CASE STUDY – This Dutch SME is transforming its picking operation – partly with the introduction of a U-shaped design – to increase the number of orders it can fulfil every day.
Words: Jelle Poldervaart, Operations and Logistics Manager, Outdoor Life Group, with Sanne Carabain, Lean Coach, Lean Management Instituut
During the pandemic, we experienced a boom in demand. When everybody is at home with kids, garden playhouses come in handy! With restrictions all but lifted, the number of orders has now gone back to normal, but the peak in demand we experienced last year taught us a lot about the shortcomings of the process we had in place.
Outdoor Life Group handles over 70 different modules (in a playhouse, these could be a tower or a bridge, for example) in two types of wood – pine and Douglas. That’s 140, and the number of individual parts making up the modules is, of course, much higher. That alone makes for a rather complex process. Furthermore, each order is unique because our DIY designs are modular and 100% customizable.
In 2021, as we struggled to keep up with the orders, we realized there were huge opportunities to improve the way we organized the work. That’s when we reached out to Lean Management Instituut (LMI), asking them to come in and support us as we tried to transform our sawing and picking operations. The team who would focus on this project comprised of a supervisor, a picker/sawer, and myself.
With the help of LMI, we started to map our demand (which is highly variable, both in terms of volumes and seasonality, to the point that on an off-peak month we can have three orders a day while on a peak month we can have up to 120 orders a day). It quickly became clear that the best configuration for our site was a U-shaped cell. Prior to lean, we had two lines – one for pine, one for Douglas – while now we can work with the two types of wood at once. With the new system, a cart can start picking once every 1.20 minutes (one cart representing one order).
We then measured the cycle times for sawing and picking and rearranged the assembly process: we used to saw-to-order all the items in a module, put them on a moving table to take them to assembly, then lift them up and place them on another table for final assembly. The lifting from the first table to second one was clearly waste, so we eliminated that step and started to directly pick the items in the sequence they are to assembled in. That reduced the cycle time for picking and assembly by over 20%: we started with 20 minutes and ended up with just over 15 minutes.
We have also introduced standardized work to make picking easier for pickers and are currently color coding the parts on the shelves. The new system is so easy to understand that within a couple of hours new recruits who join us for the busy season know how to complete the process.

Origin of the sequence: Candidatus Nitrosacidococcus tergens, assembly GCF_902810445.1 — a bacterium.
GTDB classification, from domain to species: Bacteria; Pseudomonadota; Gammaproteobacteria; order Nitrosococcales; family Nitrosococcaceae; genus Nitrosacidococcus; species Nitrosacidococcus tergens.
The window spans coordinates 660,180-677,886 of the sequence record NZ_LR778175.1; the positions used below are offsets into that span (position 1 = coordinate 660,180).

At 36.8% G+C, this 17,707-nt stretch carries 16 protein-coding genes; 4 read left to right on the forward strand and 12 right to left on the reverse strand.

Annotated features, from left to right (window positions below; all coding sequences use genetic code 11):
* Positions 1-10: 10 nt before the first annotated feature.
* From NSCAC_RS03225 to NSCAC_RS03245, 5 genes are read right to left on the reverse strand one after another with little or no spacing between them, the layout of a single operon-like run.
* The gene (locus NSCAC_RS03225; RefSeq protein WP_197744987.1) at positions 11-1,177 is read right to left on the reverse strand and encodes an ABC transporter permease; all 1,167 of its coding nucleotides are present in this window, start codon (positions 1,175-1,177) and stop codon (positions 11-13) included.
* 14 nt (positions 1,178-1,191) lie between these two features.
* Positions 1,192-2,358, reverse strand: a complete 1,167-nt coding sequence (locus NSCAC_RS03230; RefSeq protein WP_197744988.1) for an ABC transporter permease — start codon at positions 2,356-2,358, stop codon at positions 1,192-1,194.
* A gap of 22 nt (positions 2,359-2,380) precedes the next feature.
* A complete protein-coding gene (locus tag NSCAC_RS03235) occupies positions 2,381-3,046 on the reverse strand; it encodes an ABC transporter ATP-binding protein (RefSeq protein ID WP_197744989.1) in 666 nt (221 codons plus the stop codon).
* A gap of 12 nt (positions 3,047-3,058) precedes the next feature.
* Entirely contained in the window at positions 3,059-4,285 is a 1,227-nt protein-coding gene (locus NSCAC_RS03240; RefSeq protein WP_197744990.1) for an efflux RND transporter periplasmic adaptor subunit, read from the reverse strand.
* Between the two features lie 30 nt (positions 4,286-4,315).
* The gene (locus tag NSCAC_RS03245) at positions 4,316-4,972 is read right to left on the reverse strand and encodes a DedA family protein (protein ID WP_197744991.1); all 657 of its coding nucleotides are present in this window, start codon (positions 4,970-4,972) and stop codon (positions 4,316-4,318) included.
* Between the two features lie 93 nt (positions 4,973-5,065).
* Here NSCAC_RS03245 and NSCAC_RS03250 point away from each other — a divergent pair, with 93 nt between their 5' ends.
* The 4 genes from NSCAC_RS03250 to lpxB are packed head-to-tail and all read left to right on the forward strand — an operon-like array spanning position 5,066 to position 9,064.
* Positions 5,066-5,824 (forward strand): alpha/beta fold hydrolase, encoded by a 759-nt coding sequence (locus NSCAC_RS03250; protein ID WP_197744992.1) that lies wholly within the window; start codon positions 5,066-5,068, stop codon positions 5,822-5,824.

Based on the forecast provided by our client Jungle Gym (for whom we act as a fulfilment center) on what items they sell most, we also reorganized items on the picking line. We categorized them as A, B and C items. A and B are fast-going (we need them up to 60 times a day) and were therefore placed in the easiest locations, while C items (which are used less frequently) were placed on higher shelves.
When it came to sawing, we were batching. We used to cut wood for each order that came in, which resulted in a lot of wasted sawing time. LMI suggested we only saw the parts that we used the previous day to assemble orders. That way, internal orders for the sawing department became much smaller and came in one day for the next. Essentially, we now use the sawing only to replenish parts. This gives us control of our inventory (we need a minimum of two days of stock on the site) and good cycle times in both assembly and sawing (the two departments are now largely independent of each other and don’t need to wait for each other like they did before).
With the new system, we have increased our fulfilment of orders by 50% within normal working hours.
People hold the key to improving a process, but they need to see the benefits of lean before they can comfortably get on board. It’s good to see we are now gradually beginning to understand why lean is a good idea and the great advantages it brings us – namely, the shorter lead-times and the ability to control our stock. LMI taught us a lot about improvement, and we are very eager to test the new system as soon as our demand peaks again. I think that’s when we will really get buy-in from people.
We see a lot of potential for improvement in our site and are excited to see where this journey takes us.
Jelle Poldervaart is Operations and Logistics Manager at Outdoor Life Group.
Sanne Carabain is a lean coach at Lean Management Instituut.